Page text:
S3-5 Saturday, Jan. 4 10:30 - 11:00 Crushing and puncturing: biomechanics of tooth shape CROFTS, SB*; SMITH, SM; ANDERSON, PLS; CROFTS, Stephanie; UIUC; Field Museum of Natural History; UIUC; 1984; 1984; 1984 firstname.lastname@example.org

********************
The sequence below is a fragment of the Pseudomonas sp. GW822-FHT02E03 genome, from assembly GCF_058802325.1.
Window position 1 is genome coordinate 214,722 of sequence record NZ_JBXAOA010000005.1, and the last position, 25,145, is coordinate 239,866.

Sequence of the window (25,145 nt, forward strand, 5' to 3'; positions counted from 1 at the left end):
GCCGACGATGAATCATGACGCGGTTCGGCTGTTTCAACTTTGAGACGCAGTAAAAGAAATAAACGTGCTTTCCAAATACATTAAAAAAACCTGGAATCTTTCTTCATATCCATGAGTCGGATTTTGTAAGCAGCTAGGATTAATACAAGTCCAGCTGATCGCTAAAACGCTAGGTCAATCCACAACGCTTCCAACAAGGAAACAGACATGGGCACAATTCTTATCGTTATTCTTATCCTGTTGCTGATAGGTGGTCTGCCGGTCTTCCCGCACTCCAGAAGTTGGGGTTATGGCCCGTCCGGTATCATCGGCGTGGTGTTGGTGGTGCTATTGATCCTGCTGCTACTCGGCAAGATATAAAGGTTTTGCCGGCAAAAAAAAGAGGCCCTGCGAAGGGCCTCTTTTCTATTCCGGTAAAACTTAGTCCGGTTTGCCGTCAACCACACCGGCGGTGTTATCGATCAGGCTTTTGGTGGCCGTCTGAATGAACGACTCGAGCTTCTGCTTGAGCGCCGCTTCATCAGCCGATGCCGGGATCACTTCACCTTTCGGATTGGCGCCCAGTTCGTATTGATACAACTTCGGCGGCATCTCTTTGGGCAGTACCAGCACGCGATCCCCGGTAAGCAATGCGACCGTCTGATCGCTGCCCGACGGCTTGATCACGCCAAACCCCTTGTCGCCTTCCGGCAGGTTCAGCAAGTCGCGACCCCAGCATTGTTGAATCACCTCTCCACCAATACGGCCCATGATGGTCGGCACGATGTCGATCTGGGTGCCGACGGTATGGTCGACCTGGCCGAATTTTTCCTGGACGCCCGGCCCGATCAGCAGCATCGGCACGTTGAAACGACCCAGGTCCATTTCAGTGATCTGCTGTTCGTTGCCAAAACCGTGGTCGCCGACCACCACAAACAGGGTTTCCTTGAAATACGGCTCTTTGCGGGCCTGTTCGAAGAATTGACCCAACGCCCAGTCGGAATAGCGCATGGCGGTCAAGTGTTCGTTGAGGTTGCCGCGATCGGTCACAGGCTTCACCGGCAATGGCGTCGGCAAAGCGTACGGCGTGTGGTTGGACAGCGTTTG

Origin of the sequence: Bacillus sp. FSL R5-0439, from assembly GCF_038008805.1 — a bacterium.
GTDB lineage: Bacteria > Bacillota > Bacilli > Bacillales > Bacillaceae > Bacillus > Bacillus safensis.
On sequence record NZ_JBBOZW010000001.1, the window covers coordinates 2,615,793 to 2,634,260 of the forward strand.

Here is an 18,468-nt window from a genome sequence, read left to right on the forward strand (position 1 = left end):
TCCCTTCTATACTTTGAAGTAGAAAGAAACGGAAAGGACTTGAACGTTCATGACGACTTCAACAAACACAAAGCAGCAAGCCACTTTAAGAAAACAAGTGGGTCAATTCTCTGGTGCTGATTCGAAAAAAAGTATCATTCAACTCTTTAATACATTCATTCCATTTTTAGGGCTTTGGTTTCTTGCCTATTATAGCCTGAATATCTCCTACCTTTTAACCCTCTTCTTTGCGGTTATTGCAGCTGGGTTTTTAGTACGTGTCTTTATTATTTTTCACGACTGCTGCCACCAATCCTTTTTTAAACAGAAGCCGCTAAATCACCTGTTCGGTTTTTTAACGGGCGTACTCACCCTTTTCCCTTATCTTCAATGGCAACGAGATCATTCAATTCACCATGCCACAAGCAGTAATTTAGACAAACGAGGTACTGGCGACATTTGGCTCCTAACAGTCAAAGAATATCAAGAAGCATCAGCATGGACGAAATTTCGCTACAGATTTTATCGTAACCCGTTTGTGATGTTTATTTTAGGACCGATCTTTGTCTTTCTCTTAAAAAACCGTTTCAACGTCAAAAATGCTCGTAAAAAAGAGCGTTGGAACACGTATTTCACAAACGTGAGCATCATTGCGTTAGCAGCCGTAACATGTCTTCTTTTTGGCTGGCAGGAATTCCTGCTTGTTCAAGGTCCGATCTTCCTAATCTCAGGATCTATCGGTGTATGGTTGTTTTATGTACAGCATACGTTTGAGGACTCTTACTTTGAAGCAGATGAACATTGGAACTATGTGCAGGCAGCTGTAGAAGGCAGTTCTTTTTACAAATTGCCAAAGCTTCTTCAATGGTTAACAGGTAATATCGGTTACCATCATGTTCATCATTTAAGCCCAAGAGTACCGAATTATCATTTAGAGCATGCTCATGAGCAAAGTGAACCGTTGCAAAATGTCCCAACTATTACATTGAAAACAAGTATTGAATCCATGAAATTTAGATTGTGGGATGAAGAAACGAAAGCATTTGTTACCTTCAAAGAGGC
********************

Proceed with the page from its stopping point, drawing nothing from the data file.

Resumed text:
The tight relationship between tooth morphology and food material properties is often used to make inferences about an organism’s ecology and diet. Certain basic tooth shapes have been tightly tied to trade-offs associated with inducing fracture in different food items. For example, teeth used to puncture tough, deformable tissues can be modeled as relatively tall, narrow cones that balance tip sharpness with avoiding failure via buckling. Crushing teeth, alternatively, can be modeled as low rounded or flattened cones, which fracture brittle shells while resisting failure themselves. Simplified models such as these can be useful, but it is important to remember that teeth are more than simple cones. There are levels of complexity to tooth form and function, and secondary structures can be important to tooth function. The cusps of mammalian teeth are a well studied example of secondary tooth structures, whereas surface complexity and secondary structures occurring in non-mammalian taxa have been generally less studied. Ridges or edges, sharp raised features running from the tip of the tooth along the long axis, are one example of an easy to model secondary structure. Hypothesized purposes for these ridges include: reducing work to fracture, better gripping of food particles, and resisting biting stresses. Teeth used to cut tough materials, like skin and muscle, typically have bladed edges which serve to reduce required work. Similar but more numerous ridges occur in many tetrapods, and may be associated with durophagy and/or herbivory. Here we use biomechanical models to test hypotheses regarding ridge function under different loads, number and arrangement affect function, and how this interacts with overall tooth shape.